Insatiable Appetite: Food as a Cultural Signifier

Talking about food and food culture, Beirut seems to be the perfect choice of venue. The city is known since antiquity for its cultural richness and as a place of multicultural exchange. Until the present day, the Lebanese cuisine is considered one of the most flavorful and multifaceted regional cuisines in the Mediterranean. The AGYA conference Insatiable Appetite: Food as a Cultural Signifier, however, does not wish to uncritically celebrate the global phenomenon of Mediterranean food. In fact, the main focus is to deconstruct the various notions of food articulated in cultural and social processes of inclusion and exclusion. Food and consumption practices build bridges and at the same time serve as a powerful marker of social, religious, gendered as well as ethnic differences. Because of the biological imperative of daily consumption, food is an inherent part of both collective and individual identities. What one eats may tell us whether (s)he is young, female, of high social status or even Jewish, Muslim, French.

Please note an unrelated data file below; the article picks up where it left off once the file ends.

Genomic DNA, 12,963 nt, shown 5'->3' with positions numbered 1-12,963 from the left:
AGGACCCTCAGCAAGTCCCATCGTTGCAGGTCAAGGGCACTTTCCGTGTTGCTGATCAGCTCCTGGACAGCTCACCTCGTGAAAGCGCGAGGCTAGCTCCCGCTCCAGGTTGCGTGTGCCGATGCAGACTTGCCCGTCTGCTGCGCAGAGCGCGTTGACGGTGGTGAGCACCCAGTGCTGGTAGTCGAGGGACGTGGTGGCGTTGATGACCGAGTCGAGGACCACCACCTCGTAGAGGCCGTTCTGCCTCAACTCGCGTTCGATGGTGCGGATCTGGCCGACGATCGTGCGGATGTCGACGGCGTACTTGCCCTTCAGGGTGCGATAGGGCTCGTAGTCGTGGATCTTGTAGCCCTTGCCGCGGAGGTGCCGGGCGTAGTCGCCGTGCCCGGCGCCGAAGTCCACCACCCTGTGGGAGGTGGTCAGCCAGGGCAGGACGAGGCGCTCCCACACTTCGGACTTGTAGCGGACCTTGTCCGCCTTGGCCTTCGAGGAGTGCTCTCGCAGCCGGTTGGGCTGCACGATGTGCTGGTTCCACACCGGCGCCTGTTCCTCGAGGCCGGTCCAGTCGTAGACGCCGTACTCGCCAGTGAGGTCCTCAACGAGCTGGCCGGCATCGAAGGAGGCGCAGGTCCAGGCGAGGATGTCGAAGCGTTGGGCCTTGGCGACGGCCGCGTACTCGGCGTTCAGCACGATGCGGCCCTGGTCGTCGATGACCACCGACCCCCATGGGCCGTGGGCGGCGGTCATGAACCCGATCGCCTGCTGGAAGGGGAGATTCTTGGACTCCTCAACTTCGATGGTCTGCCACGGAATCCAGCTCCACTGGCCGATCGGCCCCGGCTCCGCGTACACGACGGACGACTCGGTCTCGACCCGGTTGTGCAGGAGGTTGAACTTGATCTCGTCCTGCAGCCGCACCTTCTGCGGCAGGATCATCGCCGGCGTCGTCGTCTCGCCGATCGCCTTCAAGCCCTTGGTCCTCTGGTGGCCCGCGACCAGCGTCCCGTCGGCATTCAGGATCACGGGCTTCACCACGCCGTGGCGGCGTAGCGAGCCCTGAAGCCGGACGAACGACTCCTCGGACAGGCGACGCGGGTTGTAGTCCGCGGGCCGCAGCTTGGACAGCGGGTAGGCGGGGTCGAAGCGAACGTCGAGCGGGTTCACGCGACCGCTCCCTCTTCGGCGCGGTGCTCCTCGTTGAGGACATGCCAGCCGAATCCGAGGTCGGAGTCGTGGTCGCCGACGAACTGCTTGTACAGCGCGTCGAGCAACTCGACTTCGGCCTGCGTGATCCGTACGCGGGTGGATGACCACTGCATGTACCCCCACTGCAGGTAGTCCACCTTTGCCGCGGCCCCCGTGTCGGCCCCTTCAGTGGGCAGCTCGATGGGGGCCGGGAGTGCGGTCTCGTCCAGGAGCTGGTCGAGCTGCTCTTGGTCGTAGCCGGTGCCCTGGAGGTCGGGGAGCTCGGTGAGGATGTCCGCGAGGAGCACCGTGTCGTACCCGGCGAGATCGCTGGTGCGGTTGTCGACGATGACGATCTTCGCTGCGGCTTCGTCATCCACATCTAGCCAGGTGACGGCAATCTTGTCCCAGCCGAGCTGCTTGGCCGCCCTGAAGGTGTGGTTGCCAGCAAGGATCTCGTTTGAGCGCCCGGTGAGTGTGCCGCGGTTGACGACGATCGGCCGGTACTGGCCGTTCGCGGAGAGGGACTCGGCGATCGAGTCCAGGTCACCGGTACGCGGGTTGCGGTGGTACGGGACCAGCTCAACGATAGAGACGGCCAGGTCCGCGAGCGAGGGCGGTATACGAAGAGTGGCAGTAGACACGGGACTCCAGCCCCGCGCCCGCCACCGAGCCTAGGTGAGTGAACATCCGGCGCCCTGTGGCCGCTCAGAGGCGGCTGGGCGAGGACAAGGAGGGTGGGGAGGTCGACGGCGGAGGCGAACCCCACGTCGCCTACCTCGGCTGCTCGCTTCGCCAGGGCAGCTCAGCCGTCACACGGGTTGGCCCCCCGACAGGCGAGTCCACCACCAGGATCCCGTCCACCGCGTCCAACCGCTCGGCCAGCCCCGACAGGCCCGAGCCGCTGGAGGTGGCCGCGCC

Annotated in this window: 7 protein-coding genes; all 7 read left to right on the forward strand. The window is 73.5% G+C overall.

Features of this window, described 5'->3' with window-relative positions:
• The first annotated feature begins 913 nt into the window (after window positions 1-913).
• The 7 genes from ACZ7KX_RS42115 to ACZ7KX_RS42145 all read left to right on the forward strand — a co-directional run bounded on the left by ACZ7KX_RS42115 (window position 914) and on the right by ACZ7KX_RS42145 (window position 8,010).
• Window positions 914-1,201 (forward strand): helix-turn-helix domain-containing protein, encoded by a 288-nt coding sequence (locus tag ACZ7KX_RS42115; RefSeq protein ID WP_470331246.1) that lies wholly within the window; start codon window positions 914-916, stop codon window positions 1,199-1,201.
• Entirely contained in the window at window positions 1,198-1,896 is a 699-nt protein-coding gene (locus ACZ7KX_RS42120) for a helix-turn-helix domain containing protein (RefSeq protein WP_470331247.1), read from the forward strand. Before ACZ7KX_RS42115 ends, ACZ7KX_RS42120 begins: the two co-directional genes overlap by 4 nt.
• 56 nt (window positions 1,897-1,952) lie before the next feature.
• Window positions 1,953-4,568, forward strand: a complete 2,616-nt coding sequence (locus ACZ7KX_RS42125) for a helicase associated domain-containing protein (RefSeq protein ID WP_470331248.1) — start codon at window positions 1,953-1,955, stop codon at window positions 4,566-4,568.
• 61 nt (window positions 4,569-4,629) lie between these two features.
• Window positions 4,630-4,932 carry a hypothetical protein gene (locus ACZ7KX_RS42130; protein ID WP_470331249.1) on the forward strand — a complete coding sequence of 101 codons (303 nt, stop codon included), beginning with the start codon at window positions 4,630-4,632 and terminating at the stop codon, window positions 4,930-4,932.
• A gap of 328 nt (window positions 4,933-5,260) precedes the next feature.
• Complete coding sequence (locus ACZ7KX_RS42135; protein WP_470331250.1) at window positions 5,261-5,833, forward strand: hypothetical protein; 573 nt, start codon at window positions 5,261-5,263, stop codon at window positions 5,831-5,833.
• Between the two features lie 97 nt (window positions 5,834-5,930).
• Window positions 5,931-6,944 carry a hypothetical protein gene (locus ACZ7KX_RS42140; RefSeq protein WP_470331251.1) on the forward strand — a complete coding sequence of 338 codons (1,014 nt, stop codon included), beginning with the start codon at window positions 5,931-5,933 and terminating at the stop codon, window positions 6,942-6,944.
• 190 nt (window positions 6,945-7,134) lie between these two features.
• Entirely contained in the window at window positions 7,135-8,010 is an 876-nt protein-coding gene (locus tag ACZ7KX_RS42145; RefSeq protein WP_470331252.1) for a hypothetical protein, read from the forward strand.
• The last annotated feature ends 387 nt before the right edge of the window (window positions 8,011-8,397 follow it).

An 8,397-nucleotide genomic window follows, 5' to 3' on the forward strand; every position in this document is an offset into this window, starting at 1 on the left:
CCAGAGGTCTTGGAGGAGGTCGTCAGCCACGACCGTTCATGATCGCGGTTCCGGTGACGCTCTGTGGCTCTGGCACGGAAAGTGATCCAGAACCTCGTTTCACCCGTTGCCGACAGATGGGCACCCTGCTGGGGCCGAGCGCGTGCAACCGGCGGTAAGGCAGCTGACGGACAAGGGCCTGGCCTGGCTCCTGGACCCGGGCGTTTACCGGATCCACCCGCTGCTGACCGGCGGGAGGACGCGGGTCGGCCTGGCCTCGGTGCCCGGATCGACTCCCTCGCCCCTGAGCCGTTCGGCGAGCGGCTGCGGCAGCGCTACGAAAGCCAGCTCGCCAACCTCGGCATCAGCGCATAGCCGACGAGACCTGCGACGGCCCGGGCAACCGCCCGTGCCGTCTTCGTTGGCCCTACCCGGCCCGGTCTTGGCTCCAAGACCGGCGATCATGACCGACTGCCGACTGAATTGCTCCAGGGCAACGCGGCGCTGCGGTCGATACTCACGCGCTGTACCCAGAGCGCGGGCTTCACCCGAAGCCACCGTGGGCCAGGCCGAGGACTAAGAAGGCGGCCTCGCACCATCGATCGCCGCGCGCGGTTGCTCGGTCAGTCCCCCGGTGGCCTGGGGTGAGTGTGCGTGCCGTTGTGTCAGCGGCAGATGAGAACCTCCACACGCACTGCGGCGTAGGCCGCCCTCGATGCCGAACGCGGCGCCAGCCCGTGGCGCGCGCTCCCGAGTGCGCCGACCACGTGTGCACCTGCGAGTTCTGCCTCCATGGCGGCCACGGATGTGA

The consumption of wine and pork has often been described as a marker of regional, cultural, and religious distinctiveness. The public keynote lecture by Prof Eric R. Dursteler challenges the prevailing notion of a culinary “clash of civilizations” in the early modern Mediterranean. By looking back at the cultural and social functions of food it becomes obvious that normative assumptions about food in connection with identity, morality, religion and health are still prevalent today.

The conference will examine both past and present food consumption practices that seem to establish and confirm differences and similarities between supposedly homogeneous cultures. During the three-day conference program, AGYA members will discuss together with high-ranking experts a variety of topics such as the history of vegetarianism and its early global aspects; genetically modified food in contemporary Muslim juridical ethics or the meaning of halal food in Western Muslim communities. The different contributions are clustered along seven main themes: food and social status, prohibitions and prescriptions, body, intoxication, abstention, scarcity and humanitarianism, food and gender.